This information was provided by the Pollinator Program at The Xerces Society for Invertebrate Conservation.
PropagationPropagation Material: Root Division , Seeds , Softwood Cuttings
Description: Propagate by seed in fall. After distributing seed evenly, rake into loosened topsoil to ensure good seed/soil contact. Seeding rate is ½ pound per acre but supply is extremely limited.
Seed Treatment: Getting the seed to germinate may be difficult. The pre-germination requirements are not determined.
Commercially Avail: yes
Maintenance: Remove spent blossoms and fertilize in spring with rose food to encourage more blooms. Allow seeds to completely mature before mowing for reseeding or collecting seed to plant in a new area. To prevent summer dormancy, water sparingly. If gets too aggressive, divide and separate.
Find Seed or Plants
Order seed of this species from Native American Seed and help support the Wildflower Center.
Find seed sources for this species at the Native Seed Network.
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From the National Suppliers DirectoryAccording to the inventory provided by Associate Suppliers, this plant is available at the following locations:
Wrights Nursery - Briggs, TX
From the National Organizations DirectoryAccording to the species list provided by Affiliate Organizations, this plant is on display at the following locations:
Fredericksburg Nature Center - Fredericksburg, TX
Lady Bird Johnson Wildflower Center - Austin, TX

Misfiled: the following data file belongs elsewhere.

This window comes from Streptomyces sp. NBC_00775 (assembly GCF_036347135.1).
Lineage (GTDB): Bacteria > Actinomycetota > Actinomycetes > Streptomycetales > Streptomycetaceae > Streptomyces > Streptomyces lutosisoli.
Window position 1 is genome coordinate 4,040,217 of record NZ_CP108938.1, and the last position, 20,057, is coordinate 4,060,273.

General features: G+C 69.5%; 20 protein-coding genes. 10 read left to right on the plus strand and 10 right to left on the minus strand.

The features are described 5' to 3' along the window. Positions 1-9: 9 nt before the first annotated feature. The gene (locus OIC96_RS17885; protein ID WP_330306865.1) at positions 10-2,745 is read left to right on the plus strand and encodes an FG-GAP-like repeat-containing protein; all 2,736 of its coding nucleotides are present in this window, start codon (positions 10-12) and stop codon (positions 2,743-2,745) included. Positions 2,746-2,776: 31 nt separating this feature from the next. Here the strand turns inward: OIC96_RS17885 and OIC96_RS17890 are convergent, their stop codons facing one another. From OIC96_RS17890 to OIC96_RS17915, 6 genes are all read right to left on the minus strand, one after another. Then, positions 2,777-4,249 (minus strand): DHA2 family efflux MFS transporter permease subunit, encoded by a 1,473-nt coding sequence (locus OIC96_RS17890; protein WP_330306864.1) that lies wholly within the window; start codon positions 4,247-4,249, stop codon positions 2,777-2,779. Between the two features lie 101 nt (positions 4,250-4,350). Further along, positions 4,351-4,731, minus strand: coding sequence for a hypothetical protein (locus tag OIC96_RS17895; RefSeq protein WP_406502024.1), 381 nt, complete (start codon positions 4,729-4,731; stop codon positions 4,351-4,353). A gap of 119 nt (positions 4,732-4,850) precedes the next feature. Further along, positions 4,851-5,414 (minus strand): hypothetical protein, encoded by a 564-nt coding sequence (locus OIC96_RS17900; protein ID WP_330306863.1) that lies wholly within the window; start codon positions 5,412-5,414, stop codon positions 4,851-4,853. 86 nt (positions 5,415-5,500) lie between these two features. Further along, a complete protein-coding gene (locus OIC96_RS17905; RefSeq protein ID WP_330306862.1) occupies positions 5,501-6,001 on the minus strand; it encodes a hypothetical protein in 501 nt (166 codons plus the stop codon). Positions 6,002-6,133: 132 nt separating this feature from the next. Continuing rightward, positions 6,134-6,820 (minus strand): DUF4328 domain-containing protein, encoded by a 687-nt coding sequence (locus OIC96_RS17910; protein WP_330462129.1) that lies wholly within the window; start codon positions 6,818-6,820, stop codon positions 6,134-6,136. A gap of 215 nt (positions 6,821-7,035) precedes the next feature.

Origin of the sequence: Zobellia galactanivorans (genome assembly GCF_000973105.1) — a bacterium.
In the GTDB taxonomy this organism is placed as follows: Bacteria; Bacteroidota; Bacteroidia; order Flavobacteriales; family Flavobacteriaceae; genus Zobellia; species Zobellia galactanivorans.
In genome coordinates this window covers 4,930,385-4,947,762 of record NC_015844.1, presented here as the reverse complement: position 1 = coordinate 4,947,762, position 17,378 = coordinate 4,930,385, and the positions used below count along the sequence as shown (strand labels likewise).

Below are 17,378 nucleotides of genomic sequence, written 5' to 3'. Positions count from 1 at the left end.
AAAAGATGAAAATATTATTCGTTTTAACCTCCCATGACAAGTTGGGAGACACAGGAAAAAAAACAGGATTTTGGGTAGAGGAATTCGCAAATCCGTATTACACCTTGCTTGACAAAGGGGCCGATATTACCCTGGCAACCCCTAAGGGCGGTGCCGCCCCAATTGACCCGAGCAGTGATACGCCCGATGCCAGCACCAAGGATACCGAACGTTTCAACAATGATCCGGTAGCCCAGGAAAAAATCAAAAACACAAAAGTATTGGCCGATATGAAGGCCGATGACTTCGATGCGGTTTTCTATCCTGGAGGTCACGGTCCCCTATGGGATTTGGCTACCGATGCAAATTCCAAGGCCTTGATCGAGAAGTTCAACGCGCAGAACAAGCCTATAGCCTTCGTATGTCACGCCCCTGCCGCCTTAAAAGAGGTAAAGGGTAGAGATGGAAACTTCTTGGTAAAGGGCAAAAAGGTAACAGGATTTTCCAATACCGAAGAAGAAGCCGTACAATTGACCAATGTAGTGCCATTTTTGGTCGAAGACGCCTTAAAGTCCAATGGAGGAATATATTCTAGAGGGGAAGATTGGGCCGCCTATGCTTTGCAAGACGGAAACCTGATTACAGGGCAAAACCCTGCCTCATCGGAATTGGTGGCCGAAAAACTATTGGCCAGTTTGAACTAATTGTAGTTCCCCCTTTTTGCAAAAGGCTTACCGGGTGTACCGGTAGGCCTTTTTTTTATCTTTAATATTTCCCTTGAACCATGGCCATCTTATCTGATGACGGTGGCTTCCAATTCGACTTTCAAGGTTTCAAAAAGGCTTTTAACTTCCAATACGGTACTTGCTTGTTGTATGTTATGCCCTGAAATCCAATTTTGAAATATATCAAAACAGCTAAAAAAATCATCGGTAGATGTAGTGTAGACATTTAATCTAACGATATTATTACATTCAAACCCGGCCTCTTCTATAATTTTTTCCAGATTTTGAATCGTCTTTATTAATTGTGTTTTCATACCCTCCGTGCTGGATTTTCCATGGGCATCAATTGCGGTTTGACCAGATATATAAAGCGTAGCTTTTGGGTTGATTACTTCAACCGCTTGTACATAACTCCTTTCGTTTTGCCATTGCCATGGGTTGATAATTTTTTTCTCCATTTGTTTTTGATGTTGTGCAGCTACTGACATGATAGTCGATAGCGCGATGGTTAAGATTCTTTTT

Pineywoods Native Plant Center - Nacogdoches, TX
Sibley Nature Center - Midland, TX
Brackenridge Field Laboratory - Austin, TX
Patsy Glenn Refuge - Wimberley, TX
Stengl Biological Research Station - Smithville, TX
Texas Parks and Wildlife Department - Austin, TX
NPSOT - Fredericksburg Chapter - Fredericksburg, TX
Native Seed Network - Corvallis, OR
Jacob's Well Natural Area - Wimberley, TX
NPSOT - Williamson County Chapter - Georgetown, TX
Herbarium Specimen(s)NPSOT 0574 Collected Mar 22, 1990 in Bexar County by Harry Cliffe
NPSOT 0212 Collected Apr. 19, 1992 in Comal County by Mary Beth White
NPSOT 0433 Collected May 26, 1993 in Bexar County by Cecil Mayo
NPSOT 0568 Collected Mar 10, 1990 in Bexar County by Harry Cliffe
NPSOT 0352 Collected May 19, 1993 in Bexar County by Louise Morrell
Wildflower Center Seed BankLBJWC-19 Collected 2006-05-21 in Travis County by Lady Bird Johnson Wildflower Center
BibliographyBibref 307 - Edible and Useful Plants of Texas and the Southwest: Including recipes, harmful plants, natural dyes, and textile fibers: A Practical Guide (1999) Tull, D.
Bibref 946 - Gardening with Prairie Plants: How to Create Beautiful Native Landscapes (2002) Wasowski, Sally
Bibref 355 - Landscaping with Native Plants of Texas and the Southwest (1991) Miller, G. O.
Bibref 765 - McMillen's Texas Gardening: Wildflowers (1998) Howard, D.
Bibref 995 - Native Landscaping from El Paso to L.A. (2000) Wasowski, S. and A. Wasowski
Bibref 318 - Native Texas Plants: Landscaping Region by Region (2002) Wasowski, S. & A. Wasowski
Bibref 281 - Shinners & Mahler's Illustrated Flora of North Central Texas (1999) Diggs, G. M.; B. L. Lipscomb; B. O'Kennon; W. F...
Bibref 248 - Texas Wildflowers: A Field Guide (1984) Loughmiller, C. & L. Loughmiller
Bibref 1294 - The Midwestern Native Garden: Native Alternatives to Nonnative Flowers and Plants An Illustrated Guide (2011) Adelman, Charlotte and Schwartz, Bernard L.
Bibref 328 - Wildflowers of Texas (2003) Ajilvsgi, Geyata.
Bibref 286 - Wildflowers of the Texas Hill Country (1989) Enquist, M.
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Additional resourcesUSDA: Find Oenothera speciosa in USDA Plants
FNA: Find Oenothera speciosa in the Flora of North America (if available)
Google: Search Google for Oenothera speciosa
MetadataRecord Modified: 2012-12-09
Research By: NPC, WFS, GDG